Life without regret

Forget mistakes, our biggest regrets come from not achieving our ideal self. (4 mins)

My ideal self involves having a sense of humour like Jimmy Fallon, the IQ of Elon Musk, the EQ of the Dalai Lama, the sporting skills of Lebron James, and the physique of that Australian dude who plays Thor….I’ve failed them all! Screw my life!! Sounds dramatic, but it’s failing to live up to our ideal selves that can lead us to a life of regret.



Let’s imagine it’s the end of the road and your life is reaching its final curtain. Well done for making it this far, but are you happy with how your life turned out? Research by Cornell University suggests our biggest regrets on our deathbed are less about the things we did, or tried and failed at, and more about not becoming who we could have been. This is based on the self-discrepancy theory of the three selves: the actual self, the ought self and the ideal self.

The actual self is who you believe yourself to be in terms of the characteristics and abilities you actually possess – ‘I am good at listening’. The ought self is who you think you ought to be and the abilities you ought to possess based on your obligations and responsibilities – ‘I should be a better parent, friend, lover…all of the above!’. When there is a discrepancy between the actual self and the ought self we typically take action to fix it, or we don’t and it becomes a trigger for anxiety. Making mistakes while learning to master new obligations and responsibilities feel horrible in the moment, but we usually get over them with a ‘live and learn’ mentality. Such as when you become a parent for the first time and you have no choice but to accept failures (on a daily basis!) as a natural part of the learning process.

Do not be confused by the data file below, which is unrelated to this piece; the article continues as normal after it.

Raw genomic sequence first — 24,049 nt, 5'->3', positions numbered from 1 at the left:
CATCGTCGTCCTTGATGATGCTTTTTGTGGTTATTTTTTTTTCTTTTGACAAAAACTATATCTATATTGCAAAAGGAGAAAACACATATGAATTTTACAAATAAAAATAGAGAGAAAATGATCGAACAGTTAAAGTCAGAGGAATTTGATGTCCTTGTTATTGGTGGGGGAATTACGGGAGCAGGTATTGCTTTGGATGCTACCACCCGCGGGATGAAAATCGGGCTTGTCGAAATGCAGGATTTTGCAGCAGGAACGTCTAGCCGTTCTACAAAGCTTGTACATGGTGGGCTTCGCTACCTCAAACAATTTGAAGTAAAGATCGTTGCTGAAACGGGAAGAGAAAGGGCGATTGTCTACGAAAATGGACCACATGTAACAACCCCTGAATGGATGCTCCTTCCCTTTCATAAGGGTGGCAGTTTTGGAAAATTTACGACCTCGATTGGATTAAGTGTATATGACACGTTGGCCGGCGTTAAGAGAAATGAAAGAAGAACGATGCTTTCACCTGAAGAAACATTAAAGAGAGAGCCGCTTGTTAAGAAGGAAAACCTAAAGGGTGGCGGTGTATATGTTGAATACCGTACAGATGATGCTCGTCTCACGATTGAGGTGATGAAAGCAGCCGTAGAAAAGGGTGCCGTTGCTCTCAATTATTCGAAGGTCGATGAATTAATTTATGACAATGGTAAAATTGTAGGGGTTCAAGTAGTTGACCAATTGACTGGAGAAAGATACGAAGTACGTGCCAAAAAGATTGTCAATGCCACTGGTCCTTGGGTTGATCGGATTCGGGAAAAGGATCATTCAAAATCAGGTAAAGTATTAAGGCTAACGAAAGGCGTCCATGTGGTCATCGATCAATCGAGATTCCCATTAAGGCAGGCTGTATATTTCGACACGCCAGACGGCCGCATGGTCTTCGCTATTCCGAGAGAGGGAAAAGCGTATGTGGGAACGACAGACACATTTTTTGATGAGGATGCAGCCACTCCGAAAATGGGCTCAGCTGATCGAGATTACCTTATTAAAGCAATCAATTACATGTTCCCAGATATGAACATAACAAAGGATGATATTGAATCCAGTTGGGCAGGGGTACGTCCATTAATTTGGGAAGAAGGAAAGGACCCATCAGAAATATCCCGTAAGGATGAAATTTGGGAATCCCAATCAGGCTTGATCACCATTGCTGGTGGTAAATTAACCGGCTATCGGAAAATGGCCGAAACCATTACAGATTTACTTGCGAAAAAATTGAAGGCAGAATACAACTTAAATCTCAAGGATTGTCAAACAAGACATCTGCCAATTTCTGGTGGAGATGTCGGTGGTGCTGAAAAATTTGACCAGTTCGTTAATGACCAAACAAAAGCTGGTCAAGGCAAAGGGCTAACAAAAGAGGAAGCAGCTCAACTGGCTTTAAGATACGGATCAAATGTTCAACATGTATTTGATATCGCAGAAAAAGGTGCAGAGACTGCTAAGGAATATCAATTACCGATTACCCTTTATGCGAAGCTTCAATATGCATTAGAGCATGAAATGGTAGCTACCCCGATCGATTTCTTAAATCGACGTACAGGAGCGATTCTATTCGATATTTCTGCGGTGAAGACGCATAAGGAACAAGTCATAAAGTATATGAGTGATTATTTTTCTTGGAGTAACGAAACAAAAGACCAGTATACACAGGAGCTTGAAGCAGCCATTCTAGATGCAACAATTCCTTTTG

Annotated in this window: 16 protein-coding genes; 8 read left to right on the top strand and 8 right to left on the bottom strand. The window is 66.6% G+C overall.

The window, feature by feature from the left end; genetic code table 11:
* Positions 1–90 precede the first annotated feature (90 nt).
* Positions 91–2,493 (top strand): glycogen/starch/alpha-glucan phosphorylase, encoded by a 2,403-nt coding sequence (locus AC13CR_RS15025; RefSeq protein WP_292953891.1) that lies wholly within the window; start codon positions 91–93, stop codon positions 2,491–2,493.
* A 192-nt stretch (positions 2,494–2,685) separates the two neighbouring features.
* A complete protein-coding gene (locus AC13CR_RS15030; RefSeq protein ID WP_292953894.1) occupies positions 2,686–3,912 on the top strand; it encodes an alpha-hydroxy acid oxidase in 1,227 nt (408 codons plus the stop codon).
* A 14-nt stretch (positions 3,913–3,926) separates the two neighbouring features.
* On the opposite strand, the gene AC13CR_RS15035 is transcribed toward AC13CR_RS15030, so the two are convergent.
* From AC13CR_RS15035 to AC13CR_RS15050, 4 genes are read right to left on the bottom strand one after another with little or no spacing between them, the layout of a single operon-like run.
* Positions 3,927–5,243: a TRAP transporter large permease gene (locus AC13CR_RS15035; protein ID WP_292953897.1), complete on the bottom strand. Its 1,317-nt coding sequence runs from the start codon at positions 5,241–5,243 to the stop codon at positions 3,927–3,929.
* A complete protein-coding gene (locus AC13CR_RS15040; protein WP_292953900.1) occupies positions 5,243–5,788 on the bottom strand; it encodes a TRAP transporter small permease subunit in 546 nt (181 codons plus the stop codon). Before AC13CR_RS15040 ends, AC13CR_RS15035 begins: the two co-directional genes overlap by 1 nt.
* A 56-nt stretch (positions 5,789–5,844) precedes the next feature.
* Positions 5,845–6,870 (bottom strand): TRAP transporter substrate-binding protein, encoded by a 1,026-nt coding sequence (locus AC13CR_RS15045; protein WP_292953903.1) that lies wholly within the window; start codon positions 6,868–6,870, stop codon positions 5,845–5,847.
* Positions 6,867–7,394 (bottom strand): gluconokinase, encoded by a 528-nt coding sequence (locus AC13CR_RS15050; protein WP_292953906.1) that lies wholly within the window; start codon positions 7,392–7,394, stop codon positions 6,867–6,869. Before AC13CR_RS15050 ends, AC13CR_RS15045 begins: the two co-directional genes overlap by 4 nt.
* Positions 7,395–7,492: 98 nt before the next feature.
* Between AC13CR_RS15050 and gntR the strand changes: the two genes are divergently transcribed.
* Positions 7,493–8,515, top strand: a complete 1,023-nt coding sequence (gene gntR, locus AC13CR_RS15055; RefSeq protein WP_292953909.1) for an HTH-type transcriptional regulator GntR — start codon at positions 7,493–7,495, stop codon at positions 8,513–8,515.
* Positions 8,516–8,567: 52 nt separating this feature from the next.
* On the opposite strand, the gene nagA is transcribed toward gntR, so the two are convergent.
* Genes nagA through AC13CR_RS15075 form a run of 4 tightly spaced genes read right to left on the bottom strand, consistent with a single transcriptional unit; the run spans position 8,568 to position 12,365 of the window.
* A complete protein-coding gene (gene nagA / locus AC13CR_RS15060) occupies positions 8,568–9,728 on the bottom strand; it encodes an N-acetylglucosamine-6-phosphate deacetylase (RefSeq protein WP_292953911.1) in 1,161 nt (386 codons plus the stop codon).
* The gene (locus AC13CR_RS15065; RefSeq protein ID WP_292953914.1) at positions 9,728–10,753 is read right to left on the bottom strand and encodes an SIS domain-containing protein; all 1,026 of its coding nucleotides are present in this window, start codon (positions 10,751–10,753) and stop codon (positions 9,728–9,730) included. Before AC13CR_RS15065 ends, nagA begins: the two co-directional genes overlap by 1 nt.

However, the ideal self is who you’d ideally be and the abilities you’d ideally possess, if you could. Perhaps your ideal self involves being your own boss, but you’ve never followed through on your goals and ambitions because you’ve stayed in a job or career that was the safer option. According to the research, not reaching, achieving or living up to your ideal self is what will truly haunt you at the end of your days.



The advice is clear, if you want a life without regret, take action while you can to become your ideal self! This involves asking yourself –  ‘What does my ideal self look like?’. At first it might seem a little fuzzy, it may have changed or be changing over time, but you have one….look harder! The trick is to shape the vision of your ideal self into something (someone) that is realistic and achievable for you. I’m unfortunately never going to be as smart as Elon Musk, but I can focus on developing certain entrepreneurial attributes into my ideal self, and work daily on making them part of my actual self.

One of the first things I work on with my clients is what their ideal self is, because this shapes all of the important stuff like their goals, hopes, dreams and the required action inbetween. I ask them to imagine they have reached the end of their life’s journey, and describe who they are. Not what they have done with their life, but what person they have become. ‘What person will you become?’



We all have a perfect vision for ourselves, and while some things are simply unreasonable to expect of our ideal selves, taking action to become someone you are proud to be is the safest way to ensure you live a life without regret. And sooner rather than later, because you just never know when that curtain is coming down for you….


If you need help defining, implementing and achieving the life you want, including achieving your ideal self, checkout the link below to learn more about the performance coaching I provide and how to book a session with me. 



Davidai, S., & Gilovich, T. (2018). The ideal road not taken: The self-discrepancies involved in people’s most enduring regrets. Journal on Emotion.

Allan, P. (2018). How To Avoid A Life Of Regret. Life Hacker.

Share This